Cite This Page:

Springer Science+Business Media. "Smokers' bitter taste buds may be on the fritz." ScienceDaily. ScienceDaily, 25 March 2014. <www.sciencedaily.com/releases/2014/03/140325094810.htm>.
Springer Science+Business Media. (2014, March 25). Smokers' bitter taste buds may be on the fritz. ScienceDaily. Retrieved July 25, 2014 from www.sciencedaily.com/releases/2014/03/140325094810.htm
Springer Science+Business Media. "Smokers' bitter taste buds may be on the fritz." ScienceDaily. www.sciencedaily.com/releases/2014/03/140325094810.htm (accessed July 25, 2014).

Share This




More Mind & Brain News

Friday, July 25, 2014

Featured Research

from universities, journals, and other organizations


Featured Videos

from AP, Reuters, AFP, and other news services

Beatings and Addiction: Pakistan Drug 'clinic' Tortures Patients

Beatings and Addiction: Pakistan Drug 'clinic' Tortures Patients

AFP (July 24, 2014) — A so-called drugs rehab 'clinic' is closed down in Pakistan after police find scores of ‘patients’ chained up alleging serial abuse. Duration 03:05 Video provided by AFP
Powered by NewsLook.com
New Painkiller Designed To Discourage Abuse: Will It Work?

New Painkiller Designed To Discourage Abuse: Will It Work?

Newsy (July 24, 2014) — The FDA approved Targiniq ER on Wednesday, a painkiller designed to keep users from abusing it. Like any new medication, however, it has doubters. Video provided by Newsy
Powered by NewsLook.com
Can Watching TV Make You Feel Like A Failure?

Can Watching TV Make You Feel Like A Failure?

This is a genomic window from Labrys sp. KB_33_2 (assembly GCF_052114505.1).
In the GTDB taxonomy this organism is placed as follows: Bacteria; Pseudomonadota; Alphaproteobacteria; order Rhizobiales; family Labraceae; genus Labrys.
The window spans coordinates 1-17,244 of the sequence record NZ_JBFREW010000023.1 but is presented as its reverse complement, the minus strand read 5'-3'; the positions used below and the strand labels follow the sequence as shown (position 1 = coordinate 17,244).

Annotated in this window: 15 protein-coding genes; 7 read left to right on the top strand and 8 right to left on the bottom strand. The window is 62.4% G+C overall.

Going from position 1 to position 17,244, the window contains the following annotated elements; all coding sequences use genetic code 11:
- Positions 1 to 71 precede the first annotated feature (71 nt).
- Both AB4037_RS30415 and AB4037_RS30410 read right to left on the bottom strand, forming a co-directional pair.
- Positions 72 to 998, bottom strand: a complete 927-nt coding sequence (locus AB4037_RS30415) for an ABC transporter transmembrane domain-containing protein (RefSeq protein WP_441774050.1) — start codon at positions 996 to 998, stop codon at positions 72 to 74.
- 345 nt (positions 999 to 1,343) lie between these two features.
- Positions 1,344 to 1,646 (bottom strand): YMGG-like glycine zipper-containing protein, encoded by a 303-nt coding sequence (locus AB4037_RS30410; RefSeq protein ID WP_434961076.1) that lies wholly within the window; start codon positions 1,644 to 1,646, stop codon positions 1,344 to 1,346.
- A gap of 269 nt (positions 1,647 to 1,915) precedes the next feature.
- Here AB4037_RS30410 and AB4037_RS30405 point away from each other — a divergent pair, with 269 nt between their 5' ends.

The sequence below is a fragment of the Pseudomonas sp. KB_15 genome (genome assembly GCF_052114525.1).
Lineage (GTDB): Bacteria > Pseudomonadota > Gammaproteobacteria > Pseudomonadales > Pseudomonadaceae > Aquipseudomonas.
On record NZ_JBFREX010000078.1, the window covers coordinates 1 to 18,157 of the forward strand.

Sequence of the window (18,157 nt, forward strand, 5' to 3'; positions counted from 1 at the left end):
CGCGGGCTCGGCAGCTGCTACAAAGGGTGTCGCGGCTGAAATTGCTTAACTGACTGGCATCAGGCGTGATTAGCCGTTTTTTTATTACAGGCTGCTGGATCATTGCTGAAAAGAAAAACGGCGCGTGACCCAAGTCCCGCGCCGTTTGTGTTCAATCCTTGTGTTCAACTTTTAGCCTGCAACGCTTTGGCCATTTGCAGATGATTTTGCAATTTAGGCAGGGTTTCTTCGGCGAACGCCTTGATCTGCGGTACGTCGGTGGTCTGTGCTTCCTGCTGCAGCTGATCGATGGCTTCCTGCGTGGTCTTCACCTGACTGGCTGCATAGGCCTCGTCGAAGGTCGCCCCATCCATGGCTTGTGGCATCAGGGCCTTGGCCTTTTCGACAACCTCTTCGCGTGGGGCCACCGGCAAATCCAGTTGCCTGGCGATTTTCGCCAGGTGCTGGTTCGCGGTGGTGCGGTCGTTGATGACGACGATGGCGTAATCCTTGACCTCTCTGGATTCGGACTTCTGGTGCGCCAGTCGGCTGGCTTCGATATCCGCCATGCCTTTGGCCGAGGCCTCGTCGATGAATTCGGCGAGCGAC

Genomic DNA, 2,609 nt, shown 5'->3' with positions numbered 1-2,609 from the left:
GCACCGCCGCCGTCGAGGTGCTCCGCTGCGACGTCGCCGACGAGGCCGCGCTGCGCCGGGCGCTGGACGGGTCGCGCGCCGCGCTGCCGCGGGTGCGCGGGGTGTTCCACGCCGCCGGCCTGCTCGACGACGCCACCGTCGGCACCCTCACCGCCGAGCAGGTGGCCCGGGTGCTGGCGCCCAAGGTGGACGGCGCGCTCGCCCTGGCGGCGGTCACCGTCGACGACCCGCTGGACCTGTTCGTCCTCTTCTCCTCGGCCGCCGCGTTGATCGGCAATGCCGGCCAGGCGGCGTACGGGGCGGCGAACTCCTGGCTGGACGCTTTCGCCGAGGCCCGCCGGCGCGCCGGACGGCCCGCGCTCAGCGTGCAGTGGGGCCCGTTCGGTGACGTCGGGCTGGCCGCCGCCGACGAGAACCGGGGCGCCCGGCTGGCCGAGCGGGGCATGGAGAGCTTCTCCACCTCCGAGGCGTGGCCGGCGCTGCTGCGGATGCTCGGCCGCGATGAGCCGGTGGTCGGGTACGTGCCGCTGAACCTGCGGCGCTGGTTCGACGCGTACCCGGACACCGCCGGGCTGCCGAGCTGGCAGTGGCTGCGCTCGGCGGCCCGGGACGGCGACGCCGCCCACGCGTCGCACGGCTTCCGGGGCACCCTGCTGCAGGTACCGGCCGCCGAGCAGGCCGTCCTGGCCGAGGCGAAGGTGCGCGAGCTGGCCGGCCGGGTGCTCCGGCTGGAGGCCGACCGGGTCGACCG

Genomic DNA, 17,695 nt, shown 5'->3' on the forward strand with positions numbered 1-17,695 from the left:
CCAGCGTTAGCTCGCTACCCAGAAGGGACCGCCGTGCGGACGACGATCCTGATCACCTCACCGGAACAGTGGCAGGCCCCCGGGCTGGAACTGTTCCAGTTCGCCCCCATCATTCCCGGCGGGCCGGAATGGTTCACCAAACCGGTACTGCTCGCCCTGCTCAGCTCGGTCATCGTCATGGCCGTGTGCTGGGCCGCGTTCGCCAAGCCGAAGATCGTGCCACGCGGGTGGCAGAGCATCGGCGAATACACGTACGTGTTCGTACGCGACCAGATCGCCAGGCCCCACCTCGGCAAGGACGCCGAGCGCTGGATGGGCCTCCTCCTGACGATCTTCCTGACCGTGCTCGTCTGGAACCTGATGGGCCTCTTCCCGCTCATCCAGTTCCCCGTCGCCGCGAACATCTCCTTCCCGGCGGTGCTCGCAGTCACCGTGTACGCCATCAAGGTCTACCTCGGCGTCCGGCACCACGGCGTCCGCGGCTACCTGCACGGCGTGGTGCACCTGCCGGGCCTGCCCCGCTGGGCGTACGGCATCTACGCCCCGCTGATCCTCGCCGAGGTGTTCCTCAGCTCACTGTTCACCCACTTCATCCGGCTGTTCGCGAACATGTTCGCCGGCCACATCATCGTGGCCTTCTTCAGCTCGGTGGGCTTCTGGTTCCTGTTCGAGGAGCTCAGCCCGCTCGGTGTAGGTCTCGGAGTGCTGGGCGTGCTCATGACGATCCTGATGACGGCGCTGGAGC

Newsy (July 24, 2014) — A study by German researchers claims watching TV while you're stressed out can make you feel guilty and like a failure. Video provided by Newsy
Powered by NewsLook.com
China's Ageing Millions Look Forward to Bleak Future

China's Ageing Millions Look Forward to Bleak Future

AFP (July 24, 2014) — China's elderly population is expanding so quickly that children struggle to look after them, pushing them to do something unexpected in Chinese society- move their parents into a nursing home. Duration: 02:07 Video provided by AFP
Powered by NewsLook.com

Search ScienceDaily

Number of stories in archives: 140,361

Find with keyword(s):
 
Enter a keyword or phrase to search ScienceDaily for related topics and research stories.

Save/Print:
Share:  

Breaking News:
from the past week

In Other News

... from NewsDaily.com

Science News

    Health News

      Environment News

        Technology News



          Save/Print:
          Share:  

          Free Subscriptions


          Get the latest science news with ScienceDaily's free email newsletters, updated daily and weekly. Or view hourly updated newsfeeds in your RSS reader:

          Get Social & Mobile


          Keep up to date with the latest news from ScienceDaily via social networks and mobile apps:

          Have Feedback?


          Tell us what you think of ScienceDaily -- we welcome both positive and negative comments. Have any problems using the site? Questions?
          Mobile iPhone Android Web
          Follow Facebook Twitter Google+
          Subscribe RSS Feeds Email Newsletters
          Latest Headlines Health & Medicine Mind & Brain Space & Time Matter & Energy Computers & Math Plants & Animals Earth & Climate Fossils & Ruins